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The current default for dragging-and-dropping to a volume F: different from the Windows volume C: is to copy the file/folder. C: and F: are NTFS partitions on the same hard drive.

How can I make the default a simple move instead?

Holding Shift is a last resort option. Or right clicking.

I'm running Windows Vista.

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So, you have already covered petri.co.il/advanced_drag_and_drop_vista.htm and are looking (probably) for some kind of a registry hack that would make your default action move instead of copy, even when across volumes. –  nik Jun 3 '11 at 2:58
    
I'm confused. How is pressing Shift a last resort? You're already using a mouse, which is slow. You could always use the keyboard only, with Ctrl+X and Ctrl+V. Heck, if you don't like the way Windows Explorer works, you could always write your own file manager. –  user3463 Jun 3 '11 at 4:07
    
@Randolph I will be moving files a lot between the two volumes. F: is intended as a place to keep my files. I'd rather not have to move my left hand up to the keyboard every time I want to simply move a file. Furthermore, some not-so-tech-oriented people also use the computer, and I'd like to keep it easy for them. –  muntoo Jun 3 '11 at 5:11
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2 Answers

I think this app can help you: Drag'n'Drop Editor

*As you can see, the user interface is very simple. Just click on the action what you want to have by default. This will not affect keyboard modifiers for drag-n-drop, but changes keyboard-free action. You many choose between three availabe default actions:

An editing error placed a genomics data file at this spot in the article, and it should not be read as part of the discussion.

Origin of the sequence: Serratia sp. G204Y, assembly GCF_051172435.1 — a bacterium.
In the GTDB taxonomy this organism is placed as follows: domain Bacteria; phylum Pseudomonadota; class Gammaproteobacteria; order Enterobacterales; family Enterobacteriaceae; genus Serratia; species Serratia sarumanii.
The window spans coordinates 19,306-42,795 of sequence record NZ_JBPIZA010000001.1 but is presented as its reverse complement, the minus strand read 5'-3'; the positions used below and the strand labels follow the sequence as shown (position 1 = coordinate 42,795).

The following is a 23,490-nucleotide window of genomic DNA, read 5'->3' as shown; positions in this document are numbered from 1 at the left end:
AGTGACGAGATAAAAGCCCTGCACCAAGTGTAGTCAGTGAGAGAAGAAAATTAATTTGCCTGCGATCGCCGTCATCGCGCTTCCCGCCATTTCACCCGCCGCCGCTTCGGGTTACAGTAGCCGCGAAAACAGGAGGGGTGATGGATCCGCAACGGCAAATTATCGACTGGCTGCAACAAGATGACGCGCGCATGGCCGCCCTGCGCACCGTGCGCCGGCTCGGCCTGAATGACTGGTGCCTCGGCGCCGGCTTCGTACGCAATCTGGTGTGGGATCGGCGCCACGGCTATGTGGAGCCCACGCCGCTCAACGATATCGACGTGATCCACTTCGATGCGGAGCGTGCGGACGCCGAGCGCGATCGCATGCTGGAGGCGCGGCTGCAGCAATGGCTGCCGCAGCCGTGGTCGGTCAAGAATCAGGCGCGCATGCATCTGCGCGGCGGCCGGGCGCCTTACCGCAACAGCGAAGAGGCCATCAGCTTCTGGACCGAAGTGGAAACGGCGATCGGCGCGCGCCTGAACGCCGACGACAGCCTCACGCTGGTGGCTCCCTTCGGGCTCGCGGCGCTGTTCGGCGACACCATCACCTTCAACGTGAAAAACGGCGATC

• Copy file
  • Move file
  • Create shortcuts

To restore your registry to clean state, use "Uninstall Explorer tweaks" button.*

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Muntoo - based on your comments it sounds like you are trying to back up, or at least keep copies of files in another location.

I realize this answer might be a bit technical for you, but hopefully it's not too bad.

First, there is a utility included with Windows Vista called Robocopy. It is command-line, which means it runs from the DOS prompt.

Robocopy allows you to copy files to / from locations with a host of options, not the least of which is a mirroring function. How it works:

Open a Command Prompt by clicking Start and in Run, type "cmd" and press Enter. In the window that appears, you can enter commands like:

robocopy c:\data e:\data

That command will copy all data from the c:\data director to the e:\data directory. Simple enough, right?

Ideally, you will want to add parameters to the command that perform mirroring, for example, which enables robocopy to mirror the target directory (e:\data) with whatever is in the base. So if you remove folders from the base, it will remove folders from the target etc. each time you run the command.

How to Automate: Create a new myfile.TXT file on your desktop. In the file, enter the following and save:

robocopy c:\data e:\data /MIR /Z

Obviously change the source and target locations to be whatever you want. Rename the file to "myfile.BAT" instead of "myfile.TXT" (only change the file extension).

Now, you can double-click the file and it will run the command automatically. This command in particular will do exact mirroring based on the parameters, and just might be exactly what you need.

If you want to further automate this, you can make Windows run this BAT file automatically by creating a new Scheduled Task and setting Windows to run the BAT file. I recommend following the steps here. There should be options to run the task automatically on bootup, shutdown, login / log off, every 4 hours, etc.

EDIT / UPDATE: Thanks for clarifying in your comment below. I suggest you update your original question with that information. At present, the ONLY way to explicitly move files on a selective basis is as the other commenters have stated and as you already know - using the SHIFT key.

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Erm, actually, I am just keeping my data on F:, Windows on C:, and Ubuntu on U:. So if I want to move a picture from my Desktop into F:\Pictures, I will have to hold down shift and drag and drop. I'd rather the default be not having to hold on to shift. –  muntoo Jan 31 '12 at 4:09
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